The bearer Miss Geraldine Stuart, has taught English and History in the Valdez High School for the past two years and has given entire satisfaction.
She is well prepared for her work and has the happy faculty of producing results…
Miss Stuart is a young lady of the highest type and cannot fail to give satisfaction in the work she has chosen.
Very Respectfully, F. G. Davis, Prin.
TO WHOM IT MAY CONCERN:
I take great pleasure in saying a few words in commendation of the character and work of Miss E. Geraldine Stuart, who has had charge of the History and English departments in the Valdez High School for the past two years.
Miss Stuart is admirably qualified for her work, having taken the degrees of A.B. and A. M. at the University of Kansas, and having been successful as a teacher for the past six years.
I can only offer the highest praise for her work at Valdez. She has made the work in English equal to that of the best High Schools in the States, and her work in History has attained pronounced success.
Her character is without, and above reproach and no student who is fortunate enough to be under her influence can help being thereby the better fitted morally for meeting life’s daily battles.
Respectfully submitted, Clerk Valdez School Board
C. E. Bunnell, Attorney At Law
[later, First President of the University of Alaska, according to my grandmother’s handwritten note]
She met my grandfather, George, in Nogales, another boarder in her boarding house. He was a graduate of the University of Chicago (B. A., Philosophy, 1909) and a Customs Agent.
They married on July 7, 1916. I wore her wedding dress, preserved in her cedar chest, to my mother’s 80th birthday.
My grandmother was still listed as a non-resident member of the Betty Washington, Lawrence, Kansas chapter of the Daughters of the American Revolution in their annual 1917-1918 program booklet, resident of Nogales, Arizona.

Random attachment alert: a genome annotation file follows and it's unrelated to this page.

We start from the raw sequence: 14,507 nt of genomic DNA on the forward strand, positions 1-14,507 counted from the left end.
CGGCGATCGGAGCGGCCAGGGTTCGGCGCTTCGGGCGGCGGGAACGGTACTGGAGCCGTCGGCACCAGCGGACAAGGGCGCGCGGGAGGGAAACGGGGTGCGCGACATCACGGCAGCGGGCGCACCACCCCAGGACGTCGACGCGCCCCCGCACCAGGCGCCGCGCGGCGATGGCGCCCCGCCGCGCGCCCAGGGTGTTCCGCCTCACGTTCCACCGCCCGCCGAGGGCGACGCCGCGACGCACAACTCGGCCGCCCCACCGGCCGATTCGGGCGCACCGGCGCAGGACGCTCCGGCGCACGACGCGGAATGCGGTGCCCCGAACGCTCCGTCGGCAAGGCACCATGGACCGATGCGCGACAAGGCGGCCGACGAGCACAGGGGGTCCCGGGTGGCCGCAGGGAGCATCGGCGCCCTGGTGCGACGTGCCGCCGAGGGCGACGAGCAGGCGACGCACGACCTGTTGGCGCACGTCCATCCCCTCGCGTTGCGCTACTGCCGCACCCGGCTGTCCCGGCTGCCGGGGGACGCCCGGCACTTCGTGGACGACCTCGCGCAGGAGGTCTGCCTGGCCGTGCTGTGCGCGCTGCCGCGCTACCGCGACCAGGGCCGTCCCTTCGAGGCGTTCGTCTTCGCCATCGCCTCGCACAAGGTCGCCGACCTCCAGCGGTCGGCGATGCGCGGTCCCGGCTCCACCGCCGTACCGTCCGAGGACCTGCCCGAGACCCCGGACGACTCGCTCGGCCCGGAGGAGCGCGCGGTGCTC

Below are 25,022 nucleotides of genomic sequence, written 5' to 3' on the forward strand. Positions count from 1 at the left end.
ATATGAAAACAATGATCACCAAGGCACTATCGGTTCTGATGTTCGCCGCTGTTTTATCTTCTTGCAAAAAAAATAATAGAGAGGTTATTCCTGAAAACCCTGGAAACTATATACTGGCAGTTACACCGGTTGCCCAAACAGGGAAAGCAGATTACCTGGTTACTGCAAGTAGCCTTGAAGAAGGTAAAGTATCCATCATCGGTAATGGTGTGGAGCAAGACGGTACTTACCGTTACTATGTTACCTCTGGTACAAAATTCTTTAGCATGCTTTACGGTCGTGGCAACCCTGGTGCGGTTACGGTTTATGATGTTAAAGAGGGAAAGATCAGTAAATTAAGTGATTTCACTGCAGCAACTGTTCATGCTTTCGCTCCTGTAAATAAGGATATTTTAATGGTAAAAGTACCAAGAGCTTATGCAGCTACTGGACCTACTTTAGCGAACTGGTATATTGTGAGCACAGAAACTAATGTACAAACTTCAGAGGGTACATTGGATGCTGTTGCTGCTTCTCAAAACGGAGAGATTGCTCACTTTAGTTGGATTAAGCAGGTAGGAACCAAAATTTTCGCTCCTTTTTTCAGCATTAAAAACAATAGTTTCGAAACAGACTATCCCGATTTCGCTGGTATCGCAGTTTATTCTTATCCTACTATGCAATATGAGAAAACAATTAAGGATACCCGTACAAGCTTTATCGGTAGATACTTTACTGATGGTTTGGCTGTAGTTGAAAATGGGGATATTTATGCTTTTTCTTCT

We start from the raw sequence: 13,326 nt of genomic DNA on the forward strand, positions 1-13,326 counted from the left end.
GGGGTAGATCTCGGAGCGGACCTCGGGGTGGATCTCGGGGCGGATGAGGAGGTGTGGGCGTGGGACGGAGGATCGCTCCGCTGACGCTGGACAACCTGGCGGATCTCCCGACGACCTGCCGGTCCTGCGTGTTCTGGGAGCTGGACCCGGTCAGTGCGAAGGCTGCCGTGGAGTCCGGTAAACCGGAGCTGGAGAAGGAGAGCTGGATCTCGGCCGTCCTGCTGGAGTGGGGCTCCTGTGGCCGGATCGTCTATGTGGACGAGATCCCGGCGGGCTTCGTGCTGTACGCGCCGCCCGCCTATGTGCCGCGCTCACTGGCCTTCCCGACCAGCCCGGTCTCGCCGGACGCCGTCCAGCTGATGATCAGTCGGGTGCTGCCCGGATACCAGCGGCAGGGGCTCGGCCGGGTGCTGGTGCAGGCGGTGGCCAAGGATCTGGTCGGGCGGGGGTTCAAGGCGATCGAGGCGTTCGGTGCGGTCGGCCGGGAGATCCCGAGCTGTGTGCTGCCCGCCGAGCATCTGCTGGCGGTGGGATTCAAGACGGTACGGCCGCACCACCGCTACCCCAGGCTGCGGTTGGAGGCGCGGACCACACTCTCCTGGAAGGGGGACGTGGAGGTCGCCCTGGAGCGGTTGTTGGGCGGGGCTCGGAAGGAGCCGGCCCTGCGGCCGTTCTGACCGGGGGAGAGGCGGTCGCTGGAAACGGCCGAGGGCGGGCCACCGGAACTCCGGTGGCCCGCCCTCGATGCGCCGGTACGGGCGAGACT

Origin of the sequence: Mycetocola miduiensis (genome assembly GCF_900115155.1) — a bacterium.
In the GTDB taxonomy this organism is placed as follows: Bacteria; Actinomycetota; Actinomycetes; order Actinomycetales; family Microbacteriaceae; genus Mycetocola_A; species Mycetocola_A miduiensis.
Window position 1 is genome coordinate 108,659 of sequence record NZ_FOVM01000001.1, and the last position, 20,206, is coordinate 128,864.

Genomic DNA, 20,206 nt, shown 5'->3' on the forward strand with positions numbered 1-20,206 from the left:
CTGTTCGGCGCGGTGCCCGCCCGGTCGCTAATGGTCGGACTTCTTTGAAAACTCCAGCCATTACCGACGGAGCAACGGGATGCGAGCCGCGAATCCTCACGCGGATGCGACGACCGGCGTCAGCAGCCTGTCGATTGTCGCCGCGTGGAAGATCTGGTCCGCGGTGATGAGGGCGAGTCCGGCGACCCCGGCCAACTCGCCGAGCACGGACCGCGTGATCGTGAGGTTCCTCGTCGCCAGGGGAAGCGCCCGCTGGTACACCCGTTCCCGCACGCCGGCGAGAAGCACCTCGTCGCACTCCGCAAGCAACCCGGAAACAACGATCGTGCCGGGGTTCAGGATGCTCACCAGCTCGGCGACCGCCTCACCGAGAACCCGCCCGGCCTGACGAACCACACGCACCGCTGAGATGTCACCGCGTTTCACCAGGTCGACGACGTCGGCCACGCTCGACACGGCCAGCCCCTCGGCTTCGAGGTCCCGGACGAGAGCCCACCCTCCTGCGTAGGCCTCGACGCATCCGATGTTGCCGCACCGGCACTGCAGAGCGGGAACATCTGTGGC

Though Mexico is known for its fine silver, it seems unlikely that a school principal and a Customs agent, early 30-somethings, with two children born one year and three after they marrried, could have afforded to buy a silver tea service in the traditional English style.
Perhaps they received it as a wedding gift.
My grandmother’s mother, Frances E. Stuart, neé Tuller, had been raised in Ohio.
She graduated from Oberlin, near Cleveland, Ohio.
As she was born in 1846, it is likely she would have gone to Oberlin around 1864 and graduated around 1868, supposing that the Civil War did not disrupt her education.
Known for its anti-slavery views, Oberlin was one of the first colleges to admit women and blacks.
It was the first to grant women Bachelor’s degrees.
Family records suggest that during my grandmother Notley’s childhood, her father was gone as much as nine years.
The story that came down is that he was trying to be a successful businessman.
Perhaps there was some money in my great-grandmother Frances Stuart’s family, because, eventually, she gave her husband some money to invest.
He bought a hotel in Manhattan, Kansas and moved the family there from Ohio.
Once they got there, my great-grandmother rebelled.
“I am not raising my children to be servants in a hotel.”
She took the children to Lawrence, Kansas and no more was heard of her husband.
Perhaps the silver tea service had come from her family.
When I graduated from college my mother told me I was the fourth generation of women in our family to get a college degree.
I wish I’d asked her where the silver tea service came from.
Are there things you wish you’d asked your mother while you still could?
Carol Covin, Granny-Guru